Volume 36 - Article 62 | Pages 1889–1916  

The timing of parenthood and its effect on social contact and support

By Jesper Rözer, Anne-Rigt Poortman, Gerald Mollenhorst

Abstract

Objective: The objective of this study is to investigate how the timing of parenthood affects social contacts and support.

Methods: Fixed effects models on 12 waves of the Swiss Household Panel (1999−2010) are used to analyse how social relationships with relatives, friends, and neighbours change after people have children and how these changes depend on the timing of parenthood.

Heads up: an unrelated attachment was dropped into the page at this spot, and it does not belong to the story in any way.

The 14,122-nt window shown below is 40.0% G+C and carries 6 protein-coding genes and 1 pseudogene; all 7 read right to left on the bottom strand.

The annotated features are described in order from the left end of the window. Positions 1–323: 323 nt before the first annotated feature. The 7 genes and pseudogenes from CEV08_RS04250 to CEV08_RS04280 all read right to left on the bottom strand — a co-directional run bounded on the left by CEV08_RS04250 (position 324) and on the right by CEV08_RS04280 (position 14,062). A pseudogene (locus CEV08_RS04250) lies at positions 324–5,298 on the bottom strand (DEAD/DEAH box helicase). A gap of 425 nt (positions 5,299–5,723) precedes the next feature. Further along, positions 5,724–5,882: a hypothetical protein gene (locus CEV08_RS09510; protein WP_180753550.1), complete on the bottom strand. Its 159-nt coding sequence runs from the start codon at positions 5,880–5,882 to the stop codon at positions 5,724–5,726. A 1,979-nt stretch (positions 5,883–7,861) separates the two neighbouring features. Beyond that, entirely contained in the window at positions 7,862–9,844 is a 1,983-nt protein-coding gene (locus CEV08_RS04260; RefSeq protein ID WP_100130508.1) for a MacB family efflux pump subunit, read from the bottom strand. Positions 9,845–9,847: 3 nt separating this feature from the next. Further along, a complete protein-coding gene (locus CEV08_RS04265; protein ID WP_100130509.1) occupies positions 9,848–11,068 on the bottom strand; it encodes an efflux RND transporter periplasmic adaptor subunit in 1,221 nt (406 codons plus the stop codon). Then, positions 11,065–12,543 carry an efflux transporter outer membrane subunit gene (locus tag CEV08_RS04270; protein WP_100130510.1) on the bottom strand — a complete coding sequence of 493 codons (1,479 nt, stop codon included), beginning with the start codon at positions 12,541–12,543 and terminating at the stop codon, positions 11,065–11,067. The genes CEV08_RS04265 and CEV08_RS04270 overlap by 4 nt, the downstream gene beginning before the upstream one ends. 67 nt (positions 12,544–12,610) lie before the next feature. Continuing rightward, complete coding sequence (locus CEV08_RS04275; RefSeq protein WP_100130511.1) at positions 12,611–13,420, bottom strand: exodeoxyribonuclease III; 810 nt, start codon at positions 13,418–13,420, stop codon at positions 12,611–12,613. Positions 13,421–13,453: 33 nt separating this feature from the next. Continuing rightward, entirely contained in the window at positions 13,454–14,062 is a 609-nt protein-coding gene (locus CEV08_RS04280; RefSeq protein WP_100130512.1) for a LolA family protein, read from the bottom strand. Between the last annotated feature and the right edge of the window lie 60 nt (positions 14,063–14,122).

Results: The models show that parenthood increases contact with neighbours and decreases contact with friends. However, there are differences based on whether parenthood is early, on time, or late, and based on gender. The earlier men and women have children, the harder it is to keep in contact with friends and to establish contact with neighbours. Later in life the differences between early, ‘on-time’, and late parents tend to decline, except for contact with friends, for fathers.

Conclusions: We conclude that the timing of parenthood has a substantial impact on how people’s social networks change, especially shortly after they become parents.

Contribution: With this study, we show that the timing of parenthood moderates people’s network changes after they become parents.

Author's Affiliation

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